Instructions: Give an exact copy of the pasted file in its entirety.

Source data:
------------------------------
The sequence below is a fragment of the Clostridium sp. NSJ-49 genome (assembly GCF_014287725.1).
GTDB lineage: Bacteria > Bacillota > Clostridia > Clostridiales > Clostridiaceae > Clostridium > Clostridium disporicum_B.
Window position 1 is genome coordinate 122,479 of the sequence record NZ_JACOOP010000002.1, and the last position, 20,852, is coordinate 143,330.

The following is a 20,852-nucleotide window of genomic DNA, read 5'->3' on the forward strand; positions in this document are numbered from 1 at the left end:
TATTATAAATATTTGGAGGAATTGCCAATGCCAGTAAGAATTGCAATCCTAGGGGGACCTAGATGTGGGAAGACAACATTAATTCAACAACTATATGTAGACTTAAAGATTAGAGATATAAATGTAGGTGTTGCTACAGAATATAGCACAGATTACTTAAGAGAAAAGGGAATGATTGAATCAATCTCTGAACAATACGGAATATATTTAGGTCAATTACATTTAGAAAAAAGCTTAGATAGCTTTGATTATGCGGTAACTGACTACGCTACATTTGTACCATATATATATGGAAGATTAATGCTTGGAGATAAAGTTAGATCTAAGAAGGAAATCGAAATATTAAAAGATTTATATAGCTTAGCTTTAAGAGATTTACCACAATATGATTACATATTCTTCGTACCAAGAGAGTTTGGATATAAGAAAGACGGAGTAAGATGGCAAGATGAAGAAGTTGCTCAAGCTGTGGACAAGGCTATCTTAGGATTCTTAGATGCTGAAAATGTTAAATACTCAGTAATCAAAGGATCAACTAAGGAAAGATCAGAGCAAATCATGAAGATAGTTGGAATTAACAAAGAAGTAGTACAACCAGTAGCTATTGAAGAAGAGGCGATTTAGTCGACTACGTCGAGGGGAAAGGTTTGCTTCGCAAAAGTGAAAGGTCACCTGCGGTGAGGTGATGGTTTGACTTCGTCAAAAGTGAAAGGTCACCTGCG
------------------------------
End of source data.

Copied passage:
The sequence below is a fragment of the Clostridium sp. NSJ-49 genome (assembly GCF_014287725.1).
GTDB lineage: Bacteria > Bacillota > Clostridia > Clostridiales > Clostridiaceae > Clostridium > Clostridium disporicum_B.
Window position 1 is genome coordinate 122,479 of the sequence record NZ_JACOOP010000002.1, and the last position, 20,852, is coordinate 143,330.

The following is a 20,852-nucleotide window of genomic DNA, read 5'->3' on the forward strand; positions in this document are numbered from 1 at the left end:
TATTATAAATATTTGGAGGAATTGCCAATGCCAGTAAGAATTGCAATCCTAGGGGGACCTAGATGTGGGAAGACAACATTAATTCAACAACTATATGTAGACTTAAAGATTAGAGATATAAATGTAGGTGTTGCTACAGAATATAGCACAGATTACTTAAGAGAAAAGGGAATGATTGAATCAATCTCTGAACAATACGGAATATATTTAGGTCAATTACATTTAGAAAAAAGCTTAGATAGCTTTGATTATGCGGTAACTGACTACGCTACATTTGTACCATATATATATGGAAGATTAATGCTTGGAGATAAAGTTAGATCTAAGAAGGAAATCGAAATATTAAAAGATTTATATAGCTTAGCTTTAAGAGATTTACCACAATATGATTACATATTCTTCGTACCAAGAGAGTTTGGATATAAGAAAGACGGAGTAAGATGGCAAGATGAAGAAGTTGCTCAAGCTGTGGACAAGGCTATCTTAGGATTCTTAGATGCTGAAAATGTTAAATACTCAGTAATCAAAGGATCAACTAAGGAAAGATCAGAGCAAATCATGAAGATAGTTGGAATTAACAAAGAAGTAGTACAACCAGTAGCTATTGAAGAAGAGGCGATTTAGTCGACTACGTCGAGGGGAAAGGTTTGCTTCGCAAAAGTGAAAGGTCACCTGCGGTGAGGTGATGGTTTGACTTCGTCAAAAGTGAAAGGTCACCTGCG